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Sunday, 10 November, 2002, 16:19 GMT
Iraqis 'resigned to US attack'
Iraqis walk past a billboard of Saddam Hussein
Iraqis have come to believe war is inevitable

He sits on the pavement of Baghdad's bustling Rasheed street - an old man who has seen too many wars, quietly counting his prayer beads with a furrowed brow.


I think America will hit us whatever we do. It wants our oil

Iraqi woman
Like most Iraqis, he is fatalistic about what now lies ahead for the country.

As the clock ticks towards Friday's deadline for Baghdad to agree to the new UN resolution, Iraqis know there is nothing they can do to change the course of events.

But few believe that Iraqi acceptance of the resolution would remove the threat of war.

"It will postpone, not prevent conflict," said one civil servant.

Another woman shopper said: "I think America will hit us whatever we do. It wants our oil."

'Interference'

Many Iraqis see the terms of the new UN resolution as deliberately humiliating and impossible for the Iraqi Government to fulfil.

"The resolution is bad for Iraq," said a pharmacist on Yasser Arafat street. "It is interference. Could our government go to England and dictate to London what to do?"


When the inspectors come, I think they will make problems and I think that will lead to an American strike

Iraqi businessman
But an internationally isolated Iraqi Government now has little choice but to swallow the new resolution in its entirety, however unpalatable it may be.

"Now it is the accused who is being asked to prove their innocence," says political analyst Wamid Nadhmi, who believes Iraq will bow to overwhelming international pressure and agree.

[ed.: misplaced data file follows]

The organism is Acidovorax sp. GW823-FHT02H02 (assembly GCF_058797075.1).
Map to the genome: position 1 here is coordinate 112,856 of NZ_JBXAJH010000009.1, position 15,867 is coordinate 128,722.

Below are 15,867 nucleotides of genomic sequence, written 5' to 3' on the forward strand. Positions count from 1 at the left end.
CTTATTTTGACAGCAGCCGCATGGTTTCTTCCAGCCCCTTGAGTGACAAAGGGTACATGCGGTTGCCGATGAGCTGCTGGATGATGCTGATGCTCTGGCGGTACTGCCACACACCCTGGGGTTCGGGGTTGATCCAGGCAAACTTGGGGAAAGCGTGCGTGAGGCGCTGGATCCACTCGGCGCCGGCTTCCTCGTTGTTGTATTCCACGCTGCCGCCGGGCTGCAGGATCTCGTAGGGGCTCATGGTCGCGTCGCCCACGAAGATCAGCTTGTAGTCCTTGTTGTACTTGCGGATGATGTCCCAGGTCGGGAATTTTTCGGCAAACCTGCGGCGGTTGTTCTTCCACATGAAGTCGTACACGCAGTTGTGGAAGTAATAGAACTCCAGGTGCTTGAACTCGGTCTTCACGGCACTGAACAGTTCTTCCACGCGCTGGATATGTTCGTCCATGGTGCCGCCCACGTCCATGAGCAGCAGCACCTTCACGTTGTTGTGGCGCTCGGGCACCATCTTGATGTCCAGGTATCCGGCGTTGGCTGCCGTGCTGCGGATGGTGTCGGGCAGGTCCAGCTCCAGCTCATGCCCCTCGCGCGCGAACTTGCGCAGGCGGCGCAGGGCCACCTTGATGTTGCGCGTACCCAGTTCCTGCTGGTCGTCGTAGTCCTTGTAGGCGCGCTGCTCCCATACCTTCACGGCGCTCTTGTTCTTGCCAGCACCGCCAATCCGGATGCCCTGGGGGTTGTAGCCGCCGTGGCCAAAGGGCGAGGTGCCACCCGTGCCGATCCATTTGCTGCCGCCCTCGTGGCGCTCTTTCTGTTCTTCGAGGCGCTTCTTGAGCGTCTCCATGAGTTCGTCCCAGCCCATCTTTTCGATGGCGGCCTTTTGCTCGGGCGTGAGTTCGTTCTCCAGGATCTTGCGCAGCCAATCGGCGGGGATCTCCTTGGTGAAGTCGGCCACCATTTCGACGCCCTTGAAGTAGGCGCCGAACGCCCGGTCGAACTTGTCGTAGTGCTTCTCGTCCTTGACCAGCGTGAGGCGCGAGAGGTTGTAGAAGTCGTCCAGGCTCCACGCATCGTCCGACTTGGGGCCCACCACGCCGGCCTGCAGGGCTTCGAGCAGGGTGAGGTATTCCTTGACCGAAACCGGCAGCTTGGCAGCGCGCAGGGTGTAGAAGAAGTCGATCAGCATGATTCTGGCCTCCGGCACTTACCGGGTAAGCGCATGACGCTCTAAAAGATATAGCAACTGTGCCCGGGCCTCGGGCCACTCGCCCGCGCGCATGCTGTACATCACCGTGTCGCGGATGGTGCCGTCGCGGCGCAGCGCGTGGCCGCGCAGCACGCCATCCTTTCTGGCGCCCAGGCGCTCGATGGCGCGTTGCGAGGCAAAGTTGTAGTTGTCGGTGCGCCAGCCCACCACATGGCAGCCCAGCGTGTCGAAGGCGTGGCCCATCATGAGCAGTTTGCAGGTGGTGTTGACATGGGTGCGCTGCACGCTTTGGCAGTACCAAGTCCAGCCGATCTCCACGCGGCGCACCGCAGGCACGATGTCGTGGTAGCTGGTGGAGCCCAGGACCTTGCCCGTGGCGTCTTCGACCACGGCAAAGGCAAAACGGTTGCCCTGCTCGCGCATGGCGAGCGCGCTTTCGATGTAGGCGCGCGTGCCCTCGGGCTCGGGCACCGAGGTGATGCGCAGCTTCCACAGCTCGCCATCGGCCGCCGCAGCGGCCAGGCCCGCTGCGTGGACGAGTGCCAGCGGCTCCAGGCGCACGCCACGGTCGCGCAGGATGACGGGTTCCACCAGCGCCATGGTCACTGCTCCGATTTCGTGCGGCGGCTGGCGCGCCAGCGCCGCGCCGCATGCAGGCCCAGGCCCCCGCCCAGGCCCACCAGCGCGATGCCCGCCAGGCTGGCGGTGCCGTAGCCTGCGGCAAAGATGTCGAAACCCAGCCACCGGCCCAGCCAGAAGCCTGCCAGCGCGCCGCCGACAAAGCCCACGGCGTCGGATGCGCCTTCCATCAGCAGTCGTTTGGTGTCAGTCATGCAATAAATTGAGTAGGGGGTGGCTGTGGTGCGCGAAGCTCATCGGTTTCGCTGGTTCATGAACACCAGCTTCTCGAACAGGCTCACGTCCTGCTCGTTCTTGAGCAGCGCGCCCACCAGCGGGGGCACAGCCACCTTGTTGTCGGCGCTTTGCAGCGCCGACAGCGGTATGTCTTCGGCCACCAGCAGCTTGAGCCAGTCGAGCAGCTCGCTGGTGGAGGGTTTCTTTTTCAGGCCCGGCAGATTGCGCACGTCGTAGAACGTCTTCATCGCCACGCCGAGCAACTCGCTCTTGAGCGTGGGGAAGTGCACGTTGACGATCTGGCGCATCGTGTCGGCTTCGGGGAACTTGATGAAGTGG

Buying time

But accepting the resolution is only the first hurdle for Iraq. It then has 30 days to declare weapons of mass destruction that it insists it no longer possesses.

"You can't prove a negative," according to a prominent member of the ruling Ba'ath party, who said the resolution was "written not to be implemented".


It is interference. Could our government go to England and dictate to London what to do?

Iraqi pharmacist
By accepting the resolution, Iraq may buy itself some time, but few Iraqis believe the country will be spared a new war.

"I don't think now there will be a strike before the new year," said an Iraqi visitor to the Baghdad annual international trade fair, where businessmen from 49 countries have been seeking new market opportunities in Iraq.

"But when the inspectors come, I think they will make problems and I think that will lead to an American strike."

As a parting thought he smiled and added: "We hope for the best."


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10 Nov 02 | Middle East
10 Nov 02 | Middle East
09 Nov 02 | Europe
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